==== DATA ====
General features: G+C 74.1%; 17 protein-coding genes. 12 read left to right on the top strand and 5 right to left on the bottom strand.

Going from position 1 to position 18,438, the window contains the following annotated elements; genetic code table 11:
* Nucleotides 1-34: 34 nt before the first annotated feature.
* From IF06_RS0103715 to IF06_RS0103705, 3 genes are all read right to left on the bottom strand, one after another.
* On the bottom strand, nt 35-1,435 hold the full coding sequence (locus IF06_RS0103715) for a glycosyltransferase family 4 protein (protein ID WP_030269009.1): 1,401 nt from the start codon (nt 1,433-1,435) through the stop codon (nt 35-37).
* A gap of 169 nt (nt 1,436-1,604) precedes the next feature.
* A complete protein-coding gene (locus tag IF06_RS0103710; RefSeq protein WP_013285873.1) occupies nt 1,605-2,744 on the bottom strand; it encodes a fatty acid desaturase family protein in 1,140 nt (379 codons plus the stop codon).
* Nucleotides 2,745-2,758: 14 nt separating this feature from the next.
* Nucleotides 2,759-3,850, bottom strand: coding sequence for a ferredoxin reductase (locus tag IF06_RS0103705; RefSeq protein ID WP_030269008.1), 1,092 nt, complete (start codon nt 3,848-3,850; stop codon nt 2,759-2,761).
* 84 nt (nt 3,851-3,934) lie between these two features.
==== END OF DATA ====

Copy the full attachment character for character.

General features: G+C 74.1%; 17 protein-coding genes. 12 read left to right on the top strand and 5 right to left on the bottom strand.

Going from position 1 to position 18,438, the window contains the following annotated elements; genetic code table 11:
* Nucleotides 1-34: 34 nt before the first annotated feature.
* From IF06_RS0103715 to IF06_RS0103705, 3 genes are all read right to left on the bottom strand, one after another.
* On the bottom strand, nt 35-1,435 hold the full coding sequence (locus IF06_RS0103715) for a glycosyltransferase family 4 protein (protein ID WP_030269009.1): 1,401 nt from the start codon (nt 1,433-1,435) through the stop codon (nt 35-37).
* A gap of 169 nt (nt 1,436-1,604) precedes the next feature.
* A complete protein-coding gene (locus tag IF06_RS0103710; RefSeq protein WP_013285873.1) occupies nt 1,605-2,744 on the bottom strand; it encodes a fatty acid desaturase family protein in 1,140 nt (379 codons plus the stop codon).
* Nucleotides 2,745-2,758: 14 nt separating this feature from the next.
* Nucleotides 2,759-3,850, bottom strand: coding sequence for a ferredoxin reductase (locus tag IF06_RS0103705; RefSeq protein ID WP_030269008.1), 1,092 nt, complete (start codon nt 3,848-3,850; stop codon nt 2,759-2,761).
* 84 nt (nt 3,851-3,934) lie between these two features.